I’ve long been of the opinion that when Sophia Loren smiles on camera she discharges enough positive energy to light up a large room. Especially my movie room here at Mike’s Take that I generally refer to as the vault. On the flip side, if she cries on camera I’m sunk. She’ll melt my supposedly hardened heart. Me the one who proclaims to be a fan of the Charles Bronson school of film.

My first Sophia film seen as a youngster? Sad to report I can’t recall but I’m guessing it would have been something like Legend of the Lost, The Black Orchid or A Countess from Hong Kong. Of course at the time I didn’t tune in because of Miss Loren, it was the Duke, Quinn and Brando that I wanted to see as a kid who had begun to identify who his movie heroes were.

It’s when I began to read about film history that the story of Sophia’s rise to fame began to capture my attention and of course her astounding beauty. A few years back while watching Boy On a Dolphin I paused the DVD and called Number 1 and Number 2 sons into the movie room and explained to them the scene I was about to show them had a profound effect on young males in 1957. I then proceeded to play Sophia’s rise from the waters into her boat and into movie history.

Did Alan Ladd really have to stand on a box to play opposite Sophia? If it’s true he may not have liked it but here we are years later and I’m pretty sure most of us guys who love classic cinema would have been only too happy to serve as his stand in on that stool. Then again most photos I come across have them seated around the water front or on set.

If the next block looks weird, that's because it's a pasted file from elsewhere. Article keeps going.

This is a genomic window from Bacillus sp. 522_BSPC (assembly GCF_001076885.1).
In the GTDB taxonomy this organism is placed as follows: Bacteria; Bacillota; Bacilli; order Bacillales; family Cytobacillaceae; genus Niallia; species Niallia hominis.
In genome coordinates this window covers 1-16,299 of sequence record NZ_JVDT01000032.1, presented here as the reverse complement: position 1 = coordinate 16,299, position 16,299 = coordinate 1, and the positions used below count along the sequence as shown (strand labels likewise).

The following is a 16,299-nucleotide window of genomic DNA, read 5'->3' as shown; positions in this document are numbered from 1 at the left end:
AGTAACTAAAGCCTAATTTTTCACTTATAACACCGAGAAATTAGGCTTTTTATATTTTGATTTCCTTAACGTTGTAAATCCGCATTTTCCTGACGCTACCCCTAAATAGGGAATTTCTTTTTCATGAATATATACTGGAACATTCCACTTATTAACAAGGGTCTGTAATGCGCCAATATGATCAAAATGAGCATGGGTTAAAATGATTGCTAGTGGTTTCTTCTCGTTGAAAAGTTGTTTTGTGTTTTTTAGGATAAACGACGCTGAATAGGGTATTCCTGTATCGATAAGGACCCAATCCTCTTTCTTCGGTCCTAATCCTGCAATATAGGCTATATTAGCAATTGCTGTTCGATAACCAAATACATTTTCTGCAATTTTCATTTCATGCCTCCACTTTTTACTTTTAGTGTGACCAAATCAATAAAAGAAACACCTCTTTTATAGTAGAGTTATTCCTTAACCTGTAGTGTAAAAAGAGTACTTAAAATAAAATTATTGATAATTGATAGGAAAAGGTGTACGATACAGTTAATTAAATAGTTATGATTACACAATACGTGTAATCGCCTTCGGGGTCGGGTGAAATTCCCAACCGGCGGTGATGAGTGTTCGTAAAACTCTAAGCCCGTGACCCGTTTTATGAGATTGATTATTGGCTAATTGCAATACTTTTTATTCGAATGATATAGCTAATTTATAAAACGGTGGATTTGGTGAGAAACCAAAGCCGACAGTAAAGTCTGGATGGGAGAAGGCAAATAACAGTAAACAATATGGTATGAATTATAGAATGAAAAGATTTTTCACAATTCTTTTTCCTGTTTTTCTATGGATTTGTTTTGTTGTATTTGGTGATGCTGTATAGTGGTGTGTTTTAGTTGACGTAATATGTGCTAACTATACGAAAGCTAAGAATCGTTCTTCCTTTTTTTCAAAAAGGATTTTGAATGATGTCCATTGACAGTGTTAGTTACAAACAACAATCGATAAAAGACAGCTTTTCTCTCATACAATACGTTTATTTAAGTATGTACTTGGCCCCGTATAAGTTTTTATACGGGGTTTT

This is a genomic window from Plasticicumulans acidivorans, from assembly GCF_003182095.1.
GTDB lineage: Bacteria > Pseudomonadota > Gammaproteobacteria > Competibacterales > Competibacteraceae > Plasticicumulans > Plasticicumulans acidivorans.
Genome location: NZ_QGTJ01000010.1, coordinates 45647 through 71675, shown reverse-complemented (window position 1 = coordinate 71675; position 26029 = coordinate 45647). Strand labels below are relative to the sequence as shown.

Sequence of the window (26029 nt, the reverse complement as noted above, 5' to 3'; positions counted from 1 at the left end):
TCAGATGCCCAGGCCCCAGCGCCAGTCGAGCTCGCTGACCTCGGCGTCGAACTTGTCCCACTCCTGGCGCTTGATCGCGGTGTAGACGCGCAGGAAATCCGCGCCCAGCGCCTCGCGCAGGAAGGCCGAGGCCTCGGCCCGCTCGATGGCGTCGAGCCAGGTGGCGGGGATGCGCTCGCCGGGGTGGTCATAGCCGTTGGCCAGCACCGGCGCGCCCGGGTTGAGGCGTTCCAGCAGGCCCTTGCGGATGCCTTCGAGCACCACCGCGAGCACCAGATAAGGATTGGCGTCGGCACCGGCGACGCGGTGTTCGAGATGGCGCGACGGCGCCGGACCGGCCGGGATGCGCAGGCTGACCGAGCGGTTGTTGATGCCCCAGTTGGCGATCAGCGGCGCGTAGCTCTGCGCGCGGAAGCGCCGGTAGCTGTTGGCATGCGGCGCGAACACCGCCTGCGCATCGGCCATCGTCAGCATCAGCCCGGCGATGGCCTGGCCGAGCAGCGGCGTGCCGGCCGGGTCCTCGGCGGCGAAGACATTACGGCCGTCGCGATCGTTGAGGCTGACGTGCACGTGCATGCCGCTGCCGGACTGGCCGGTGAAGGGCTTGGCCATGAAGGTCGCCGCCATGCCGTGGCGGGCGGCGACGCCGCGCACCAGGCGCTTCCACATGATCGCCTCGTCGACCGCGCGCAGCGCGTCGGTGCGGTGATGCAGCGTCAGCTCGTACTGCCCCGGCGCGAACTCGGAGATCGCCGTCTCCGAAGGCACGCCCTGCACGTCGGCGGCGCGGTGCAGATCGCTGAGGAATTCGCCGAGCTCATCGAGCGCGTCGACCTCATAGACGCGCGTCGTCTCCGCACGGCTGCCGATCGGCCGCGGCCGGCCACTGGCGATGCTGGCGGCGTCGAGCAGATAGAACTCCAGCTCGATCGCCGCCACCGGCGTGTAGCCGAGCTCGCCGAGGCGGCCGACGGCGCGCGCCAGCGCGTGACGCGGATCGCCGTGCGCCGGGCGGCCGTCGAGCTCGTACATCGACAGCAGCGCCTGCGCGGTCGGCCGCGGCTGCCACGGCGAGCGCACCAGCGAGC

Boy On a Dolphin represented Sophia’s introduction to the North American movie goers.

From Ladd to the Duke, the leading men began to line up.

William Holden joins the group of “A” list actors to costar opposite Miss Sophia.

Her appearance opposite Cary Grant proved a more suitable topic than their first go around in 57’s The Pride and The Passion.

Not just the movie poster, Sophia blesses the lobby card.

And then she appeared opposite The King and I don’t mean Elvis.

Proving she was more than the just eye candy for the male movie going population, Sophia scored an Oscar for Two Women.

Then along came Heston.

A selection of Sophia and Marcello duets.



Add Greg Peck to the list of iconic costars.

Here’s one I’ve yet to see but I love the artwork on this classic half sheet.

As much as I love James Coburn I’ve always been sorry Charlie Bronson backed out of this chance to star opposite Sophia.

As is my custom whenever possible, it’s time to dig into the vault for an original one sheet from my private collection. This time it’s a recently acquired copy of the 1965 war time thriller that cast Sophia opposite George Peppard.

Got photo bombed on this one. Brando wanted to get a look at La Loren to see what all the excitement was about when I told the boys I was unveiling this one on Mike’s Take.